It started with an idea from a Hesperia Junior High student. The student came to 8th-grade history teacher Michelle McKechnie last year and asked if she and others could do a project not typically associated with scholastics - help others.


Soon the teacher started "Kids Care Club" during lunch. Then social studies teacher Brianna Richardson joined in.


What started as a simple idea blossomed into a series of service-oriented projects that the club performed over the course of the school year. They organized a canned food drive for the Victor Valley Rescue Mission, prepared care packages to give to needy families at Christmastime, raised money for gift cards for seven Hesperia Junior families in need, sold student-created artwork with profits going to Loma Linda University Hospital.


But that was just the start.


Club members also helped clean up a portion of Mariposa and Eucalyptus on the city-sponsored Hesperia Cleanup Day, raised money for the Ronald McDonald House by sponsoring a talent contest, cut their hair -- with hairstyling services provided by the district's cosmetology class based at the Mojave High campus -- and donating the locks to Pantene's Beautiful Lengths, raised "Pennies for Patients" for the Leukemia and Lymphoma Society, raised money at a school concession stand with proceeds going to help pay for a teacher's hearing aid, and began correspondence with a girl in the Philipines through Make A Child Smile organization.


The event that showed the teachers how much students were learning about caring was when the participants went to Hesperia Senior Campus to help the elderly residents with arts and crafts.


"'We want to come back! We want to come back!' the students said," according to McKechnie.


"Our kids just embraced them," added Richardson. "It was incredible."


The club has grown into a full-blown class called the Service Learning class, which is jointly taught by McKechnie and Richardson. And project plans are flowing.


"We have so many ideas," McKechnie said. It's hard to narrow it down."


Currently the class is preparing Trick-or-Treat boxes for United Nations Children's Fund, commonly known as UNICEF. Students are also writing thank-you letters to the firefighters who tended to the victims of the recent train crash in Chatsworth. The class is also planning on raising money to send to the Red Cross for assisting victims of the recent hurricane, and it will collect clothes for Santa's Clothes located at Hesperia High. A field trip to a local fire station is also in the works; students want to thank Hesperia firefighters for keeping the community safe.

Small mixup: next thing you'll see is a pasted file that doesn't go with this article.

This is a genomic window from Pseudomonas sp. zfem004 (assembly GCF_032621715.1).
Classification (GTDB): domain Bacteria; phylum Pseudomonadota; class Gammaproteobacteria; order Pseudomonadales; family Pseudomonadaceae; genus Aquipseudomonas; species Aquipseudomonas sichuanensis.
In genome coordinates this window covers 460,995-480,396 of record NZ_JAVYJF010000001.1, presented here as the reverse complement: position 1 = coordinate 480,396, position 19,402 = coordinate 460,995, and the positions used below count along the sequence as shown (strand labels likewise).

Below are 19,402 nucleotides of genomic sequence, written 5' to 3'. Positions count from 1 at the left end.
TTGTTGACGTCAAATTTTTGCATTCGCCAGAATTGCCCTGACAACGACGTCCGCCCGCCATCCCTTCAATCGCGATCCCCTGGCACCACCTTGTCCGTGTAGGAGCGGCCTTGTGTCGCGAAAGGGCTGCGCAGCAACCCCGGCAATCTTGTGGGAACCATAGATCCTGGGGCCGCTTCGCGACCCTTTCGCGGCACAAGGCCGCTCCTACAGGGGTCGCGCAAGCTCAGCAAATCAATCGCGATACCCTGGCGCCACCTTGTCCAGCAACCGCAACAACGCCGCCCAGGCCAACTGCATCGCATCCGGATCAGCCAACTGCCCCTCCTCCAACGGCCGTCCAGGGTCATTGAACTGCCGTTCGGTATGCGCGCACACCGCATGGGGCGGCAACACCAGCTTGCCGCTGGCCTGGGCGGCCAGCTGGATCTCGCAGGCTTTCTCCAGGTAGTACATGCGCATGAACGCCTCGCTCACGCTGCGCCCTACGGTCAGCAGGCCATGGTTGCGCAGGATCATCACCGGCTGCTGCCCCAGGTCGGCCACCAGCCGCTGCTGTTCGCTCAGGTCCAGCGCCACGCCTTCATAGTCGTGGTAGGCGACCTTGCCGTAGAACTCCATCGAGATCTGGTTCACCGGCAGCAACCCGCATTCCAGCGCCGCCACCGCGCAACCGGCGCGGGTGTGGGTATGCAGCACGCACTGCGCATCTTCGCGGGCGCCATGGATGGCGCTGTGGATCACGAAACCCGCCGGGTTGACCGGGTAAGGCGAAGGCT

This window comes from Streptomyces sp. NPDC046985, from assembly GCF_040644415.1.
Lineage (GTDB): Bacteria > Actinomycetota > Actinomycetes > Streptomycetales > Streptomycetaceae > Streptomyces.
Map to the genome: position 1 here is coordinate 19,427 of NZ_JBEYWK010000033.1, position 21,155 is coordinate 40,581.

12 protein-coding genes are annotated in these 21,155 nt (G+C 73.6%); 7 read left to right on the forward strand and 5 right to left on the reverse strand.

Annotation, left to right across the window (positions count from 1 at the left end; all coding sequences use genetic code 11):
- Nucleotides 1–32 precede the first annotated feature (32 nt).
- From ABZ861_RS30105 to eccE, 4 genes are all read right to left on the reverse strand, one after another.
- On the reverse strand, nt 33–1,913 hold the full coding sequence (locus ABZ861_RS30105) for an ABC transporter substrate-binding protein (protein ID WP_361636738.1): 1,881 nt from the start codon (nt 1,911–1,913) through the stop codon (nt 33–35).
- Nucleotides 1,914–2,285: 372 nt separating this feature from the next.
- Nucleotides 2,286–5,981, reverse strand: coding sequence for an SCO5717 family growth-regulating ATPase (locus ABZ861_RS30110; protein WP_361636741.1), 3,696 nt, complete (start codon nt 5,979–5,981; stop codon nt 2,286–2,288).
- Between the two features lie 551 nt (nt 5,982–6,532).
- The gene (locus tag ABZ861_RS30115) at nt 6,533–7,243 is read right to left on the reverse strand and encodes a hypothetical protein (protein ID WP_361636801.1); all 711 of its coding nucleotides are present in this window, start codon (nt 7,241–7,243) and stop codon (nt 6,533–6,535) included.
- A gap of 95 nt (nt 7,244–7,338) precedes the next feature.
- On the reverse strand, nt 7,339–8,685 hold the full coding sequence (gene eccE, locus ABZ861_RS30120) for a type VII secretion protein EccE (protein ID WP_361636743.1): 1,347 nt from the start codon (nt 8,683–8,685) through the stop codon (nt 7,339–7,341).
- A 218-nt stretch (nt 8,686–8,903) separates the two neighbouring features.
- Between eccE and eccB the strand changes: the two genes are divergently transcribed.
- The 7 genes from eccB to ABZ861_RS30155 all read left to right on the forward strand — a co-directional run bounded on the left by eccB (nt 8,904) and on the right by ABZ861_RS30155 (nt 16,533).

Learning to care for others is as important as learning to the Three R's - 'writing, Reading and 'rithmetic.


"Part of being a good person is being aware that people suffer and that we can help them," McKechnie said. "This class makes them more aware and appreciative of what they have."


Principal Robert McCollum agreed.


"Our whole goal is to prepare our students for life. This class focuses children on what's important and on being a good person."


The class is so impressive that the Hesperia Rotary club, which McCollum is a member, is helping to sponsor class projects.


"We went ahead and green-lighted the program," McCollum said. "They've met the parameters. It's pretty phenomenal. It's a model for a middle school class."


Moreover, the spirit of the class emanates beyond the classroom.


"It's a sense of purpose," he said. "As a school culture we're taking a big step forward."


And students pass along the message that giving and helping are things worth learning about.


"It's contagious," McKechnie said.